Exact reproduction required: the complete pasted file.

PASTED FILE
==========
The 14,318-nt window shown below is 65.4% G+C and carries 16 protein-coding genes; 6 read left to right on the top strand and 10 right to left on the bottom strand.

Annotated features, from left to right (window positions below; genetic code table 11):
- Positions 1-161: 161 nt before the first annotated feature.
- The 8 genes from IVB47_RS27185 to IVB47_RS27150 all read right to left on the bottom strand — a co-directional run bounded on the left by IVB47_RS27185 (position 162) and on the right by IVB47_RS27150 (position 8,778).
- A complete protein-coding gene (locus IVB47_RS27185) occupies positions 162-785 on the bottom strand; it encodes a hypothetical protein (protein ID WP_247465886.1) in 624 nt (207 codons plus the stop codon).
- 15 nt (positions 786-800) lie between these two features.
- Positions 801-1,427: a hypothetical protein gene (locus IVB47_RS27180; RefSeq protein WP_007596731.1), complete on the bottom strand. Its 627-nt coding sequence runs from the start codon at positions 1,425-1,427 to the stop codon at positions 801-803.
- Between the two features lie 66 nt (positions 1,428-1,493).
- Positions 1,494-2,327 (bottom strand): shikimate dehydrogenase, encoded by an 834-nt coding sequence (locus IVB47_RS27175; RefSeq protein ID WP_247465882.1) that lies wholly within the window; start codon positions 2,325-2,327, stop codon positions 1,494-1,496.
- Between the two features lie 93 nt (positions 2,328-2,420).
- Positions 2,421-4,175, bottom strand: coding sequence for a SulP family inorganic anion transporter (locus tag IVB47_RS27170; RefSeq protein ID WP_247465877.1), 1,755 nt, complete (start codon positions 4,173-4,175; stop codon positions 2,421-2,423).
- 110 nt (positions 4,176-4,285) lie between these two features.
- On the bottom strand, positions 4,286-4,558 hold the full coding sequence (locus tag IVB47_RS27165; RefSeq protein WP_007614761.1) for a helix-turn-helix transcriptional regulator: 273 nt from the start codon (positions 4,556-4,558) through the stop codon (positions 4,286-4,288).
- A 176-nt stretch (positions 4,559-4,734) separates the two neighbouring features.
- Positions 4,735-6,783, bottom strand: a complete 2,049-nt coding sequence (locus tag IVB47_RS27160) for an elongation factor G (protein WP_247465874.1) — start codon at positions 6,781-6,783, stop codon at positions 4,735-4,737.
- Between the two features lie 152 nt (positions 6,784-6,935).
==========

The 14,318-nt window shown below is 65.4% G+C and carries 16 protein-coding genes; 6 read left to right on the top strand and 10 right to left on the bottom strand.

Annotated features, from left to right (window positions below; genetic code table 11):
- Positions 1-161: 161 nt before the first annotated feature.
- The 8 genes from IVB47_RS27185 to IVB47_RS27150 all read right to left on the bottom strand — a co-directional run bounded on the left by IVB47_RS27185 (position 162) and on the right by IVB47_RS27150 (position 8,778).
- A complete protein-coding gene (locus IVB47_RS27185) occupies positions 162-785 on the bottom strand; it encodes a hypothetical protein (protein ID WP_247465886.1) in 624 nt (207 codons plus the stop codon).
- 15 nt (positions 786-800) lie between these two features.
- Positions 801-1,427: a hypothetical protein gene (locus IVB47_RS27180; RefSeq protein WP_007596731.1), complete on the bottom strand. Its 627-nt coding sequence runs from the start codon at positions 1,425-1,427 to the stop codon at positions 801-803.
- Between the two features lie 66 nt (positions 1,428-1,493).
- Positions 1,494-2,327 (bottom strand): shikimate dehydrogenase, encoded by an 834-nt coding sequence (locus IVB47_RS27175; RefSeq protein ID WP_247465882.1) that lies wholly within the window; start codon positions 2,325-2,327, stop codon positions 1,494-1,496.
- Between the two features lie 93 nt (positions 2,328-2,420).
- Positions 2,421-4,175, bottom strand: coding sequence for a SulP family inorganic anion transporter (locus tag IVB47_RS27170; RefSeq protein ID WP_247465877.1), 1,755 nt, complete (start codon positions 4,173-4,175; stop codon positions 2,421-2,423).
- 110 nt (positions 4,176-4,285) lie between these two features.
- On the bottom strand, positions 4,286-4,558 hold the full coding sequence (locus tag IVB47_RS27165; RefSeq protein WP_007614761.1) for a helix-turn-helix transcriptional regulator: 273 nt from the start codon (positions 4,556-4,558) through the stop codon (positions 4,286-4,288).
- A 176-nt stretch (positions 4,559-4,734) separates the two neighbouring features.
- Positions 4,735-6,783, bottom strand: a complete 2,049-nt coding sequence (locus tag IVB47_RS27160) for an elongation factor G (protein WP_247465874.1) — start codon at positions 6,781-6,783, stop codon at positions 4,735-4,737.
- Between the two features lie 152 nt (positions 6,784-6,935).